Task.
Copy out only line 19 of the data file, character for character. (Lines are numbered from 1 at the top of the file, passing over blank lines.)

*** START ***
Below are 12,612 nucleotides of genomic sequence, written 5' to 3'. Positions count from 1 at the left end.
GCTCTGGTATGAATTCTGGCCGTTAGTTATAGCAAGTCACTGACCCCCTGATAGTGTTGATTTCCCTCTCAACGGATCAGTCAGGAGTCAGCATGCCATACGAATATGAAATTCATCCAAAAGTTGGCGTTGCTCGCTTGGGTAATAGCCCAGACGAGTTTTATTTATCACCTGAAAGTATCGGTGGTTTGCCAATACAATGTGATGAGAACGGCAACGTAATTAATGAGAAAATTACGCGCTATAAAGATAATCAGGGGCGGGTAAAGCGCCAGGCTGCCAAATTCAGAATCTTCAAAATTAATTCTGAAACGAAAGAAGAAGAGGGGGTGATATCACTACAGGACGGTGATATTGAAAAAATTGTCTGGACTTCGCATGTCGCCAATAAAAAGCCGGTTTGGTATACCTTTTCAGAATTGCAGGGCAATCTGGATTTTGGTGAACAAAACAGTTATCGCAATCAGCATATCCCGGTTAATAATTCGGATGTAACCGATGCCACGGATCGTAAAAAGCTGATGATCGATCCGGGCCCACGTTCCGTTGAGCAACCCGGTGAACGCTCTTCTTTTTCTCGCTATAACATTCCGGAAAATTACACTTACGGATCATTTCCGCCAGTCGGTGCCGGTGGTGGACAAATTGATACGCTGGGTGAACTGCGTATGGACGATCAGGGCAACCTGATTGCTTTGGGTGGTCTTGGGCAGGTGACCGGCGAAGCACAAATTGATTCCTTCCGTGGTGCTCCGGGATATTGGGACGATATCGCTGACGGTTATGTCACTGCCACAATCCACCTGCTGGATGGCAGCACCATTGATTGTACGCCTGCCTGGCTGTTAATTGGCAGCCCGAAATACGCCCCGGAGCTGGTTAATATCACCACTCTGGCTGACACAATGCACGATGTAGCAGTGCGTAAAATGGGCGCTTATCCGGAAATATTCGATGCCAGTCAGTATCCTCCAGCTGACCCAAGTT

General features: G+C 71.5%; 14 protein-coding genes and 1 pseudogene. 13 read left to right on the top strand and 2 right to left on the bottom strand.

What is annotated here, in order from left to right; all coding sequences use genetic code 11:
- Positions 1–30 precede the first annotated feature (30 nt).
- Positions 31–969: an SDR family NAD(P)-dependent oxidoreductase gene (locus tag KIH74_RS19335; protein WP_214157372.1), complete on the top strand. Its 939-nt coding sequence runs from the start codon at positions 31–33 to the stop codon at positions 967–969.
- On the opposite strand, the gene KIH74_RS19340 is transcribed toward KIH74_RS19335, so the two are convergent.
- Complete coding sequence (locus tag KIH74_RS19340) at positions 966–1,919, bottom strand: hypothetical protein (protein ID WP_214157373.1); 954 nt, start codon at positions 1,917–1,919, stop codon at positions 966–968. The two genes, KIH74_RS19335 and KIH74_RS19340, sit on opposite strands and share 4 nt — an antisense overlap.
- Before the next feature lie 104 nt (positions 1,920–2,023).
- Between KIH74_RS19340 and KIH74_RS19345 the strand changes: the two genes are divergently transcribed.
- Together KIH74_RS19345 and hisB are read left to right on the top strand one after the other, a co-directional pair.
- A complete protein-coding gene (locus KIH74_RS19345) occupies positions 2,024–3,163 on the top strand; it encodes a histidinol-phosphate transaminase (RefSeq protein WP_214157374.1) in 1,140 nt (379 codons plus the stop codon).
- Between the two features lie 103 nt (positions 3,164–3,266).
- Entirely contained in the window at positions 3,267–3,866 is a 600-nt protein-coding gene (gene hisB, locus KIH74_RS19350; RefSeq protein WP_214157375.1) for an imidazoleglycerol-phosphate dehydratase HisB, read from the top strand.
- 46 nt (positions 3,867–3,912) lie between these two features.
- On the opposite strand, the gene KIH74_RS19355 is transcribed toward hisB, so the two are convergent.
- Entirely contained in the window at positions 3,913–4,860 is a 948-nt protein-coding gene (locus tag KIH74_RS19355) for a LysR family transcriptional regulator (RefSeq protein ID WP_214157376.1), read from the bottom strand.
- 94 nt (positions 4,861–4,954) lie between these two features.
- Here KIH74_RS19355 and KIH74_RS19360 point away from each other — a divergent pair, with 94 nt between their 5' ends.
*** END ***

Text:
- Here KIH74_RS19355 and KIH74_RS19360 point away from each other — a divergent pair, with 94 nt between their 5' ends.